A METAVERSE expert has revealed how amazing new VR technology will save “millions on expenses” – and it could overhaul how businesses operate forever.
Dave Whelan, CEO of metaverse platform creators Engage, told The U.S Sun the opportunities for companies to save money by utilizing state-of-the-art Virtual Reality metaverse platforms in the future are endless.
“VR really shines in doing something that’s difficult or expensive in the real world,” stressed Whelan.
While the use of video conference software like Zoom exploded following the onset of the COVID-19 pandemic in 2020, using VR takes interactivity to the next level.
The U.S. Sun experienced firsthand the possibilities for consuming music, for example, after taking part in a VR concert with DJ Fatboy Slim.
But Ireland-based Whelan believes virtual raving is just the tip of the iceberg.
TIP OF THE ICEBERG
Engage is already using its platform to help a school in Japan run VR lessons while car company Kia has adopted the tech to take potential customers around their showrooms.
The emphasis is on the potential to save time and money – as well as to reduce the carbon footprint.
Training in corporate businesses, for example, could be conducted with people at home rather than flying across the country.
The tech then enables the experience to become totally immersive – something which is not possible using video conferencing tools.
With Facebook’s new Meta Quest Pro VR headsets priced at $1,499, the cost may be prohibitive for some, but the building blocks for a shift in how people operate are in place.
“The metaverse and VR aren’t going to change everything,” Whelan admitted.
“But it will change some aspects of the internet like group collaboration, training, and development, virtual events.”
“A lot of corporates come in here thinking they want just a replication of their office for remote collaboration,” added Chris Madsen, Director of Sales Engineering.
“But they very quickly realize that they’ve got a magic wand. And I ask you if you had a magic wand, would you be meeting in a boardroom or would you be meeting on a tropical island?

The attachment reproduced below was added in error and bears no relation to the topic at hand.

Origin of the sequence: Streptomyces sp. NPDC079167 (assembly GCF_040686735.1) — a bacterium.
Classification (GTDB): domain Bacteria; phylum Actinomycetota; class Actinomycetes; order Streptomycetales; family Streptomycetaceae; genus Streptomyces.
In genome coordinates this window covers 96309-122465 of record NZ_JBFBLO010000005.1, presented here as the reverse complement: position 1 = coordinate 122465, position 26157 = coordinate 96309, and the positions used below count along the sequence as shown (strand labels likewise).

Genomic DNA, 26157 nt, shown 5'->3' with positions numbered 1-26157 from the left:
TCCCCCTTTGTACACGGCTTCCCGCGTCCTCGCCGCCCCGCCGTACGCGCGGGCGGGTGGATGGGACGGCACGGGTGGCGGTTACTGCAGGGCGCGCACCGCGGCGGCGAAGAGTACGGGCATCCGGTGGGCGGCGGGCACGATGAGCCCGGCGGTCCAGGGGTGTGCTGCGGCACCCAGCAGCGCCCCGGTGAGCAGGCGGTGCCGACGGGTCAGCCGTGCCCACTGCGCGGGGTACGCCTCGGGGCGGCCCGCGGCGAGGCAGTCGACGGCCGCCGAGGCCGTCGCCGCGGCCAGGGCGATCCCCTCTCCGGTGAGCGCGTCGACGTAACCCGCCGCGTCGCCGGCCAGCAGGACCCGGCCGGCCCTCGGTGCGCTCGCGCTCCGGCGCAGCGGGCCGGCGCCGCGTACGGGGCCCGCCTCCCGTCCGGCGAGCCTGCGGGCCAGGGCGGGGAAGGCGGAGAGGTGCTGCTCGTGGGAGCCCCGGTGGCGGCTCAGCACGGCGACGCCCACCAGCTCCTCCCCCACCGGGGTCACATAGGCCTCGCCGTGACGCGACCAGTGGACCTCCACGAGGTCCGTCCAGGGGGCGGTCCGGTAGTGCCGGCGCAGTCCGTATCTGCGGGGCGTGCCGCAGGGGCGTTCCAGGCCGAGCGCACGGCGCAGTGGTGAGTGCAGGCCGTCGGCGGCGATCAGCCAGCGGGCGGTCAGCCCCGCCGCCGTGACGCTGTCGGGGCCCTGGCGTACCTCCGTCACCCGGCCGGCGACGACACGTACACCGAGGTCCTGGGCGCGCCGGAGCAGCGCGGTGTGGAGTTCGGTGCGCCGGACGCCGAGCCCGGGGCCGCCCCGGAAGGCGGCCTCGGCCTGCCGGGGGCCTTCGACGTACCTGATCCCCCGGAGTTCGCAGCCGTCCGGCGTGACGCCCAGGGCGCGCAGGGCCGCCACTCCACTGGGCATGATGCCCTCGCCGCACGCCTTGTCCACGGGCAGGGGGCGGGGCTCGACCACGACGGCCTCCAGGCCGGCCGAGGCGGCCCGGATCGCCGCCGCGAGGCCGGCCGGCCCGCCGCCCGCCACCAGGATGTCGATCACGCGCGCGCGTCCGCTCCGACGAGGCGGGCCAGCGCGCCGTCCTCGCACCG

“Our clients use this for carbon reduction too.
“So instead of putting their workers on flights, they can use the platform and have those hallway conversations with people that you just can’t do on video conferences.”
With Apple set to launch its own VR platform imminently, the whole concept is about to enter even further into mainstream consciousness.
Companies like Engage, who have been operating in the space for around eight years, fully realize the potential and have begun using it for some very worthwhile causes.
“One of the groups using it is a school in Tokyo Bay – there are lots of little islands and it’s very difficult to send out language teachers to the kids,” explained art director David McDermott.
“So they use our system to have the English teacher remotely teach to the kids – it’s lovely to see it be used in a positive way.
“They’ve been on the platform for about four years.
“But it’s a real success story because they started off doing private education and now they’re actually going on to supplying teachers for schools associated with the local government of Tokyo which is brilliant.
“We have thousands of kids every day who come in here into virtual classrooms, but it’s not even classroom settings, they’re on the surface of Mars or they’re exploring different areas.
“We actually have a couple of schools that don’t have a physical building.
We actually have a couple of schools that don’t have a physical building.
“They’re just using us really for everything instead of Zoom. So it’s not all in a VR headset.
“We support mobile phones and tablets, so they’ll spend maybe six, seven hours a day inside Engage, but mostly on phones and tablets.
“And then when they want to experiment and create content, they’ll put on the headset and have like an hourlong session.”
Engage has also been working with a company in the US who have been using VR technology to help kids who suffer from ADHD.
“We are involved in unbelievable, bizarre, crazy, wonderful, meaningful, educational, helpful projects,” concluded Whelan.
“We never know what’s going to come next – but it’s great fun.”
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